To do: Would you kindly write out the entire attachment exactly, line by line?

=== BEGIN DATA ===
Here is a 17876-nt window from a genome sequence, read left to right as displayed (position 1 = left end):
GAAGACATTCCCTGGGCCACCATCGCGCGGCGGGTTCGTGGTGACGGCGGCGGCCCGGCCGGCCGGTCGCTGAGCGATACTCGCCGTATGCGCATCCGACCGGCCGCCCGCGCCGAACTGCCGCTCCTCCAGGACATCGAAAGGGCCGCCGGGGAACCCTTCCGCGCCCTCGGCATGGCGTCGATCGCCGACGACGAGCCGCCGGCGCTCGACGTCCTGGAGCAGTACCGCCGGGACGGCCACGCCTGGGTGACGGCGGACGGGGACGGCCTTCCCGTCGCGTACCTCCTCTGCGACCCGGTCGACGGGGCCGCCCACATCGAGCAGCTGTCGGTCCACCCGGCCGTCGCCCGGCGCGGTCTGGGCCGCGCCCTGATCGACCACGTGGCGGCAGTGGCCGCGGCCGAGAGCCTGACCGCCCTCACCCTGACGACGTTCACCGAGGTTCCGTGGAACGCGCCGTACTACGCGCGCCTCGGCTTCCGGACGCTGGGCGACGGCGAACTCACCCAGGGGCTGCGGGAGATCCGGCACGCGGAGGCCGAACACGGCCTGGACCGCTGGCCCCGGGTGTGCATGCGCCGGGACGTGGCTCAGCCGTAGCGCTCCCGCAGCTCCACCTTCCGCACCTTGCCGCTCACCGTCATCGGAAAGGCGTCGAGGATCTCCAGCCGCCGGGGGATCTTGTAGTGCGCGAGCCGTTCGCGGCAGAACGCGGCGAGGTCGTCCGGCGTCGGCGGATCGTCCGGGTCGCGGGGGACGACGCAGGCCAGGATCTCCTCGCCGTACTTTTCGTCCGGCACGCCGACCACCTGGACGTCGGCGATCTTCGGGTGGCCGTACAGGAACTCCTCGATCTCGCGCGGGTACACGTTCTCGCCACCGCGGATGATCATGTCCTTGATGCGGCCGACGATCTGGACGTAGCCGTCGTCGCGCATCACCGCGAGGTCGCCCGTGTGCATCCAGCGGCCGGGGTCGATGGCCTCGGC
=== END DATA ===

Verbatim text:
Here is a 17876-nt window from a genome sequence, read left to right as displayed (position 1 = left end):
GAAGACATTCCCTGGGCCACCATCGCGCGGCGGGTTCGTGGTGACGGCGGCGGCCCGGCCGGCCGGTCGCTGAGCGATACTCGCCGTATGCGCATCCGACCGGCCGCCCGCGCCGAACTGCCGCTCCTCCAGGACATCGAAAGGGCCGCCGGGGAACCCTTCCGCGCCCTCGGCATGGCGTCGATCGCCGACGACGAGCCGCCGGCGCTCGACGTCCTGGAGCAGTACCGCCGGGACGGCCACGCCTGGGTGACGGCGGACGGGGACGGCCTTCCCGTCGCGTACCTCCTCTGCGACCCGGTCGACGGGGCCGCCCACATCGAGCAGCTGTCGGTCCACCCGGCCGTCGCCCGGCGCGGTCTGGGCCGCGCCCTGATCGACCACGTGGCGGCAGTGGCCGCGGCCGAGAGCCTGACCGCCCTCACCCTGACGACGTTCACCGAGGTTCCGTGGAACGCGCCGTACTACGCGCGCCTCGGCTTCCGGACGCTGGGCGACGGCGAACTCACCCAGGGGCTGCGGGAGATCCGGCACGCGGAGGCCGAACACGGCCTGGACCGCTGGCCCCGGGTGTGCATGCGCCGGGACGTGGCTCAGCCGTAGCGCTCCCGCAGCTCCACCTTCCGCACCTTGCCGCTCACCGTCATCGGAAAGGCGTCGAGGATCTCCAGCCGCCGGGGGATCTTGTAGTGCGCGAGCCGTTCGCGGCAGAACGCGGCGAGGTCGTCCGGCGTCGGCGGATCGTCCGGGTCGCGGGGGACGACGCAGGCCAGGATCTCCTCGCCGTACTTTTCGTCCGGCACGCCGACCACCTGGACGTCGGCGATCTTCGGGTGGCCGTACAGGAACTCCTCGATCTCGCGCGGGTACACGTTCTCGCCACCGCGGATGATCATGTCCTTGATGCGGCCGACGATCTGGACGTAGCCGTCGTCGCGCATCACCGCGAGGTCGCCCGTGTGCATCCAGCGGCCGGGGTCGATGGCCTCGGC